If the fundamentals have declined while the valuation has run up, you should sell. If the fundamentals remain sound but the valuation has run up, you may perhaps book partial profits, and so on.
WHEN YOU START INVESTING Stick to your circle of competence
Gain a sound understanding of a company's business model before investing in it. Unless you do so, you will not know whether to hold on to its stock or sell it whenever the stock price tanks. Stick to simple businesses whose functioning you can understand easily.
The business should also ideally have a consistent operating history. Its 10-year historic revenue and profits should show a smooth and gradual increase. Beginners should avoid stocks with volatile track records of financial performance. It is also best to stick to unchanging businesses. To quote Warren Buffett: “Severe change and exceptional profits don't mix.“ That is why Buffett avoids investing in technology stocks where today's leader is soon replaced by another.
Says Raja Sekharan: “Stick to companies whose products and services will not become obsolete anytime soon.“ He cites the example of Nokia, a good business that has today been overtaken by Samsung and Apple. “Businesses like banking will not change much in the next 20-30 years,“ he says. Steady businesses tend to make steady profits for their shareholders. In businesses where the product line changes frequently, a lot of the money has to be ploughed back into research and development so that the company is able to come up with tomorrow's winning products.
Invest in companies with moats
Buy-and-hold type investors should select companies that enjoy sustainable competitive advantages. It is intrinsic to capitalism that if a company enjoys outsized profits, a number of competitors enter the field and drive down profits. However, some companies manage to remain highly profitable for a long time. These are the ones that possess an economic moat. They have one or more of the following characteristics: a strong brand, a low cost advantage, high entry barriers for rivals, and high switching costs for customers wanting to move to rivals.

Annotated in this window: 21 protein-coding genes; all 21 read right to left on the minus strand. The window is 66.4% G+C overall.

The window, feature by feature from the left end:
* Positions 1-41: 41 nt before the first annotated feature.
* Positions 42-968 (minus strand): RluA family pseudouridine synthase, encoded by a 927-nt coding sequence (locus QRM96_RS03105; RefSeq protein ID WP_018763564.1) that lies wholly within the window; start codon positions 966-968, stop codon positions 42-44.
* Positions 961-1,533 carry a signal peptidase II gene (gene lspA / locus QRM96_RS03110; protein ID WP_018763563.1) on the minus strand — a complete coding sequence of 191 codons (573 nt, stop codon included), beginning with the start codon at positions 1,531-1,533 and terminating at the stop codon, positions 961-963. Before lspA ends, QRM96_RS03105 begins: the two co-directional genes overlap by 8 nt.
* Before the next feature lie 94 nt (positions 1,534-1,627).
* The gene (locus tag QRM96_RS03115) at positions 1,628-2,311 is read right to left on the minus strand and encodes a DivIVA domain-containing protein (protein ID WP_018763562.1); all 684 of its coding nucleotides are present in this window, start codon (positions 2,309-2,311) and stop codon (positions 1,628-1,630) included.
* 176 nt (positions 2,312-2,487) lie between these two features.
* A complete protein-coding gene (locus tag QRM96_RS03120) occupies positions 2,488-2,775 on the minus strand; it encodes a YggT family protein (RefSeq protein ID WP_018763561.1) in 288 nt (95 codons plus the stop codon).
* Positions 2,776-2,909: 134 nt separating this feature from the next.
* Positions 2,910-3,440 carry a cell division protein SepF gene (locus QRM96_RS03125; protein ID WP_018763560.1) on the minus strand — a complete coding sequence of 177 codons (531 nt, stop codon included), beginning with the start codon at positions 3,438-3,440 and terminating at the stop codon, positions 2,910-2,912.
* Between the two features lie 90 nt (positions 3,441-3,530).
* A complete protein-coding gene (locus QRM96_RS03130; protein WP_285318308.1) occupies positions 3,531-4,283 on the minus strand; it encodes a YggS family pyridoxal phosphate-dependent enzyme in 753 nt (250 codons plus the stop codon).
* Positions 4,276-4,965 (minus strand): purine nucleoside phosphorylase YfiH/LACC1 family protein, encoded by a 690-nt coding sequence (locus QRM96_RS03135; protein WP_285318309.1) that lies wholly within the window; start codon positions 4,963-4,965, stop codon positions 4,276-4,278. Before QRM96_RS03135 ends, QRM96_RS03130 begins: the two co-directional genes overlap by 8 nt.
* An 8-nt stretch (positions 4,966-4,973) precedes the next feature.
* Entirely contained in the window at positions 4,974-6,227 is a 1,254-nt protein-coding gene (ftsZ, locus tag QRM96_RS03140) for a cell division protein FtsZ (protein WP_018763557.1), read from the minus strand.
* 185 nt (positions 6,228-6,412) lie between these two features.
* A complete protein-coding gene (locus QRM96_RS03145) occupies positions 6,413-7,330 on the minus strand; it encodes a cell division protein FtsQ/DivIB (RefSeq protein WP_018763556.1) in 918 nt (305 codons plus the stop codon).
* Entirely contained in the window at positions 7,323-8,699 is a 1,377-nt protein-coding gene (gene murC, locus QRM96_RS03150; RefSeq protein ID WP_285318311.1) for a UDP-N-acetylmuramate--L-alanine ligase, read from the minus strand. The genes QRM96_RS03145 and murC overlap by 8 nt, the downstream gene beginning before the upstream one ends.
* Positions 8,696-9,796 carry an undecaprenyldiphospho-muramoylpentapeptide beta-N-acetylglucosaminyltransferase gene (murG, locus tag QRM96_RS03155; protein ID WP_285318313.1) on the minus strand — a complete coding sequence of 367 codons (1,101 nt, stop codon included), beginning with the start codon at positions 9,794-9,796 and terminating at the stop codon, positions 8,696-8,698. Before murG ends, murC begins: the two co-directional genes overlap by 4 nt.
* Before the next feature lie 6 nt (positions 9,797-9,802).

Opt for quality management
Satyam Computer was a well-regarded company until its promoter's shenanigans were discovered. The stock price tanked almost 85% as shocked investors rushed to exit. If you don't want a similar fate to befall one of your stock holdings, do some due diligence on the company's management. Watch out for management that doesn't act in the best interests of minority shareholders. Check the announcements made three-four years earlier by the management to see whether it has managed to bring those plans to fruition.
This will give you an idea of its execution skills. Balakrishnan suggests that you should look up Sebi's website and trawl the Internet for bad news on promoters. He suggests avoiding companies where the promoter holding is less than 30%.
Don't invest in high-debt companies